Tackling two birds with one stone: next-gen nitrogen inhibitors more efficient and environmentally friendly

28 February 2024 by smartfertiliser-hub

Written by Ian Lam, edited by Boris Sarcevic, Ella Williams, and Bethany Taggert.

Current nitrogen (N) fertilisers are largely inefficient, as agricultural crops often absorb less than 50% of the N available in fertilisers. To achieve optimal crop yields, excess N fertilisers are commonly applied, posing both economic drawbacks and environmental issues. Leaching of excess nutrients, including N, from fertilisers can cause groundwater pollution and the formation of algal blooms: a leading threat to aquatic habitats including the Great Barrier Reef, which already faces stress from climate warming and ocean acidification.

A viable solution to reduce the excessive use of N fertilisers is to enhance their efficiency with the aid of nitrification inhibitors.

What are nitrification inhibitors, and why are they important?

Simply put, nitrification inhibitors are compounds that slow down the process in which N in fertilisers is lost to the atmosphere. When added to fertilisers, these inhibitors slow down the loss of N in a form that provides plants with more time to uptake N that would otherwise be leached into the environment.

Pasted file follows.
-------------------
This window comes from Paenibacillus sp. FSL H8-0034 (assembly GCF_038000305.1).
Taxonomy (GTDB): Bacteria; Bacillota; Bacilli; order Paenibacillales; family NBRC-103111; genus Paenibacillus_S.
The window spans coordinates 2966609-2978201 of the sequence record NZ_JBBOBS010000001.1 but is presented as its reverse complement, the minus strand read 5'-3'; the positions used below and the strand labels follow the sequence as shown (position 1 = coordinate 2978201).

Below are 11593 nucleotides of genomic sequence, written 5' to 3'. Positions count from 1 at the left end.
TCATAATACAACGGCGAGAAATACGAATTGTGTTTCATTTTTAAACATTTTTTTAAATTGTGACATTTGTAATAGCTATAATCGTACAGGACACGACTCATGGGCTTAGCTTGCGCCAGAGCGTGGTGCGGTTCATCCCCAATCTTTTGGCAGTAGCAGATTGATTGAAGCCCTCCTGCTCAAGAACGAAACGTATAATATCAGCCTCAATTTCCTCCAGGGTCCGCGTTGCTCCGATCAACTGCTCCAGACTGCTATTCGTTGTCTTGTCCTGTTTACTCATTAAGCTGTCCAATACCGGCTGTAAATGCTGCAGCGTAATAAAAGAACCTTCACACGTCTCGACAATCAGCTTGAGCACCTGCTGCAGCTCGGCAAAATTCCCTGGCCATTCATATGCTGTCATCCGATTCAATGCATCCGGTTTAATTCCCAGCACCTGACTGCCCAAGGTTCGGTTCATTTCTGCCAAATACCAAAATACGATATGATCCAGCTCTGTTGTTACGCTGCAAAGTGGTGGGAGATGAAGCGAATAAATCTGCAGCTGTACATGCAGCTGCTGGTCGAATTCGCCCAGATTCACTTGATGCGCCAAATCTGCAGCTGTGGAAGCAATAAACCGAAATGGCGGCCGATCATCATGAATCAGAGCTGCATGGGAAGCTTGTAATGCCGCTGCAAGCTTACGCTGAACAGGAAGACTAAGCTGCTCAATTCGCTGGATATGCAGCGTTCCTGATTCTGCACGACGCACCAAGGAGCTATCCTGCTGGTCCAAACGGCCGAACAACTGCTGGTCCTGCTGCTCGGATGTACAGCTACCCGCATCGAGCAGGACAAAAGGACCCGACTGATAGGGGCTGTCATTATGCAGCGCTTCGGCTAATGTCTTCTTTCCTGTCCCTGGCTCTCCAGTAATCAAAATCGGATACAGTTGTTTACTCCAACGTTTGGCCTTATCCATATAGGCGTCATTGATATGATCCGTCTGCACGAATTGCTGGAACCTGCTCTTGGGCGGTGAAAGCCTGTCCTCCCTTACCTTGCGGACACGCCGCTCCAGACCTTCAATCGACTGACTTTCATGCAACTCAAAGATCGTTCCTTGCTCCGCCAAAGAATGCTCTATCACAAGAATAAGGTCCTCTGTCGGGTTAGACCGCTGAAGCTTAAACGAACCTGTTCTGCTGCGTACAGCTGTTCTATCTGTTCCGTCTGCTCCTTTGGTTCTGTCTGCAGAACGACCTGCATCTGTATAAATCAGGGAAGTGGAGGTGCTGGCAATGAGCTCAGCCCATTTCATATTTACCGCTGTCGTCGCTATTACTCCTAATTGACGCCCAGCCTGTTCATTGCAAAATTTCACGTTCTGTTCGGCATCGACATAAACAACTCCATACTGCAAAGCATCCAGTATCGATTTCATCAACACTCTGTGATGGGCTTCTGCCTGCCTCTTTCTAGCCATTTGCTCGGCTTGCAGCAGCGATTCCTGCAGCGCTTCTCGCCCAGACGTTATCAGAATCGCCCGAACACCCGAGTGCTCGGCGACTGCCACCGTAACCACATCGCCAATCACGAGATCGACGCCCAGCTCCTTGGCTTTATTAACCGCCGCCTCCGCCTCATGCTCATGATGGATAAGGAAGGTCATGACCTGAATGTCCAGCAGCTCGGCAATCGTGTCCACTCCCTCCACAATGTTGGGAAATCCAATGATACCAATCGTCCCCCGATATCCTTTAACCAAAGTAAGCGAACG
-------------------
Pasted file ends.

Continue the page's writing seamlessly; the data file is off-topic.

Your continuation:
However, the effectiveness of current commercially available nitrification inhibitors, such as 3,4-dimethylypryazole phosphate (DMPP), is highly influenced by climatic and soil-related factors. This dependency makes current inhibitors unreliable, inefficient, and variable in performance across different soil types, especially in the face of a changing climate. To address this issue, Taggert, Walker and Chen (2021) from the ARC Research Hub for Smart Fertilisers at the University of Melbourne, synthesised a new class of nitrification inhibitors with substituted 1,2,3-triazoles.

The study synthesised a library of 17 of these compounds and their performance as nitrification inhibitors was compared to the commercially available DMPP under two different south-eastern Australian soils.

Promising findings

The team of researchers found that in a neutral soil, neither acidic or alkaline, four of the synthesised compounds retained ammonium – a compound containing N – better than DMPP at 35°C. This is a promising finding to address the current limitations of DMPP under rising temperatures. Additionally, the study found that one of the four compounds, N013, also outperformed DMPP in alkaline soil (pH 8.8) at the same temperature.

To meet the growing pressure to reduce the environmental impact of large-scale agricultural systems, it is imperative to develop new N-stabilising products that are not only effective, but also consistent under variable soil types and elevated temperatures. This will ultimately achieve improved crop yields and minimise adverse impacts on the environment from fertiliser N losses.


To access the study, click here.

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